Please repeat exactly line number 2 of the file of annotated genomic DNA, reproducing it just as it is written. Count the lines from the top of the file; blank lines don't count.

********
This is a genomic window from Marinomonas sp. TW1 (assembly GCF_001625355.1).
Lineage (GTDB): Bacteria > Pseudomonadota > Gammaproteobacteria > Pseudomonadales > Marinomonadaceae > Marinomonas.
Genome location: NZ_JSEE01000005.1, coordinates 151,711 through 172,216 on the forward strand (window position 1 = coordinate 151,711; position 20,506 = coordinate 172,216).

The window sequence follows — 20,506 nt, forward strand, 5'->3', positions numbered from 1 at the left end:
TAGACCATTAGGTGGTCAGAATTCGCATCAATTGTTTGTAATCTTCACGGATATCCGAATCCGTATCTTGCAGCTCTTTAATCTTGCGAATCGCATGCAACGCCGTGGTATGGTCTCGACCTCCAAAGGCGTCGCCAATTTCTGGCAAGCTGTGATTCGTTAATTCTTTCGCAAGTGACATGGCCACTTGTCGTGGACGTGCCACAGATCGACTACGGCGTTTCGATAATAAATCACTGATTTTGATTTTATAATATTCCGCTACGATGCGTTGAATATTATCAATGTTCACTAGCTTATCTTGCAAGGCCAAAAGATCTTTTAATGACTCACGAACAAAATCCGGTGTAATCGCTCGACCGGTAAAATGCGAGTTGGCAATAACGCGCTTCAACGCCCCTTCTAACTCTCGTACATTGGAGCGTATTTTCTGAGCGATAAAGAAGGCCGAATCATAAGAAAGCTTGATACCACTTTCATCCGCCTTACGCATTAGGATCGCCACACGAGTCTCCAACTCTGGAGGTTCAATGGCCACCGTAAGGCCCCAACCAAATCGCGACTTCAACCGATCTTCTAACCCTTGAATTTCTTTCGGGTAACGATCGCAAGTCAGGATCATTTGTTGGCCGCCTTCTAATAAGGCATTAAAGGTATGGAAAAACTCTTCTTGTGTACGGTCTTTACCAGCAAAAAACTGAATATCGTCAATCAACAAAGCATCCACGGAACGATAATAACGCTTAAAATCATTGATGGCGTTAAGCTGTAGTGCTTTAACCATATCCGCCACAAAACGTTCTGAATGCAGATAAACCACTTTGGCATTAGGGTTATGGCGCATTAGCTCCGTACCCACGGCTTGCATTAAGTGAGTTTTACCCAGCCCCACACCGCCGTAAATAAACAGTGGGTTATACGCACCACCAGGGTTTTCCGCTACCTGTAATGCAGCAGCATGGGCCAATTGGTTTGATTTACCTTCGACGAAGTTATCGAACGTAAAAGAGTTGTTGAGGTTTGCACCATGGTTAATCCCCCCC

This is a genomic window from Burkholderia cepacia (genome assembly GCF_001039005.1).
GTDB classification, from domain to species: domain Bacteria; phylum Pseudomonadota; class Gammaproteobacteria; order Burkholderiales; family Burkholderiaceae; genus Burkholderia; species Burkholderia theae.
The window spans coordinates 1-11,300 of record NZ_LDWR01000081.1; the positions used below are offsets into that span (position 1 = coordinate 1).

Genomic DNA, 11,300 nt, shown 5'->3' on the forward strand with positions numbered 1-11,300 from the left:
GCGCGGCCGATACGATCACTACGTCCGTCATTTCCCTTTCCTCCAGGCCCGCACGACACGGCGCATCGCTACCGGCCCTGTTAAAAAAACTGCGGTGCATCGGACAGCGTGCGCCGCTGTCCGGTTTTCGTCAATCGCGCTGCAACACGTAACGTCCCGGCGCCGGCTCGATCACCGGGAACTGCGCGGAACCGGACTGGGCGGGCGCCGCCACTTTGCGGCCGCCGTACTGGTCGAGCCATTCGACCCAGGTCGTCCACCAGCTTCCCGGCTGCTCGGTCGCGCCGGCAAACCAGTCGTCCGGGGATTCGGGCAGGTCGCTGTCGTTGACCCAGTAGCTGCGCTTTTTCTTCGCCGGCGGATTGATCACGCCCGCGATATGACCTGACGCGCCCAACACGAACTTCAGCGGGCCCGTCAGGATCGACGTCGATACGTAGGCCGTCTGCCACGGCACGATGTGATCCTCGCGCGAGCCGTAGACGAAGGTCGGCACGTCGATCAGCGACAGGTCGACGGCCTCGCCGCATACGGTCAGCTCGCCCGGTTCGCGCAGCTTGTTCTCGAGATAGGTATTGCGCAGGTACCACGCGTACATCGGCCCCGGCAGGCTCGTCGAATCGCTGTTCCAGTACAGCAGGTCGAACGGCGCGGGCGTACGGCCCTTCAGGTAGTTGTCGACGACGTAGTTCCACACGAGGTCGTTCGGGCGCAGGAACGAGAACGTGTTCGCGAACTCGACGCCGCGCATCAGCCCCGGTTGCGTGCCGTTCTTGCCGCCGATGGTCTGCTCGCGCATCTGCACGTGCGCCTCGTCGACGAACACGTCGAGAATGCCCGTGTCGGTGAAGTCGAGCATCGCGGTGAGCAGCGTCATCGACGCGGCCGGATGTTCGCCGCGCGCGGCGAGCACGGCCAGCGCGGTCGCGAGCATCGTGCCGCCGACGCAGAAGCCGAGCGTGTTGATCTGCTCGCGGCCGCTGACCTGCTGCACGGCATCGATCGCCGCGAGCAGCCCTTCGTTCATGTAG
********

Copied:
Lineage (GTDB): Bacteria > Pseudomonadota > Gammaproteobacteria > Pseudomonadales > Marinomonadaceae > Marinomonas.